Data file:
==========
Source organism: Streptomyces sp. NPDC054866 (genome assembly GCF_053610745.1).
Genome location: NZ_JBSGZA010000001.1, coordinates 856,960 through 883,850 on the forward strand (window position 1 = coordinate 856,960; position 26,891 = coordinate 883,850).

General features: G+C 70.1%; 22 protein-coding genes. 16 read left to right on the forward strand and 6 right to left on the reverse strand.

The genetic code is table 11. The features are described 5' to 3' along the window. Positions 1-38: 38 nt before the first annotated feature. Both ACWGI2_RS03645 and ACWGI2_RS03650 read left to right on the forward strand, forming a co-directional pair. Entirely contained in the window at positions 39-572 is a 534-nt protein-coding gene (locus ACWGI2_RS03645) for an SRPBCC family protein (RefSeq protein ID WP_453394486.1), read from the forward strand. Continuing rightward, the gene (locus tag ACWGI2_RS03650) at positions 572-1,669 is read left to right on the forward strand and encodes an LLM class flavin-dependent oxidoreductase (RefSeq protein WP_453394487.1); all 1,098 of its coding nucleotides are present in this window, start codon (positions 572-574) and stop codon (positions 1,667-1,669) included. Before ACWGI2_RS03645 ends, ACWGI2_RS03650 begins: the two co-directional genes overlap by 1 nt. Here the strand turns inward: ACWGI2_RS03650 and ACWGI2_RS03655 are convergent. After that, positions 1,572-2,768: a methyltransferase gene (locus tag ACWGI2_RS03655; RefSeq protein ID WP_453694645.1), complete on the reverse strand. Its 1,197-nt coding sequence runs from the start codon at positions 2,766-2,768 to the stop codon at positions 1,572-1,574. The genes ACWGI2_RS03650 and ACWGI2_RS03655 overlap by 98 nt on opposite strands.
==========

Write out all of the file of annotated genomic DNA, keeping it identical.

Source organism: Streptomyces sp. NPDC054866 (genome assembly GCF_053610745.1).
Genome location: NZ_JBSGZA010000001.1, coordinates 856,960 through 883,850 on the forward strand (window position 1 = coordinate 856,960; position 26,891 = coordinate 883,850).

General features: G+C 70.1%; 22 protein-coding genes. 16 read left to right on the forward strand and 6 right to left on the reverse strand.

The genetic code is table 11. The features are described 5' to 3' along the window. Positions 1-38: 38 nt before the first annotated feature. Both ACWGI2_RS03645 and ACWGI2_RS03650 read left to right on the forward strand, forming a co-directional pair. Entirely contained in the window at positions 39-572 is a 534-nt protein-coding gene (locus ACWGI2_RS03645) for an SRPBCC family protein (RefSeq protein ID WP_453394486.1), read from the forward strand. Continuing rightward, the gene (locus tag ACWGI2_RS03650) at positions 572-1,669 is read left to right on the forward strand and encodes an LLM class flavin-dependent oxidoreductase (RefSeq protein WP_453394487.1); all 1,098 of its coding nucleotides are present in this window, start codon (positions 572-574) and stop codon (positions 1,667-1,669) included. Before ACWGI2_RS03645 ends, ACWGI2_RS03650 begins: the two co-directional genes overlap by 1 nt. Here the strand turns inward: ACWGI2_RS03650 and ACWGI2_RS03655 are convergent. After that, positions 1,572-2,768: a methyltransferase gene (locus tag ACWGI2_RS03655; RefSeq protein ID WP_453694645.1), complete on the reverse strand. Its 1,197-nt coding sequence runs from the start codon at positions 2,766-2,768 to the stop codon at positions 1,572-1,574. The genes ACWGI2_RS03650 and ACWGI2_RS03655 overlap by 98 nt on opposite strands.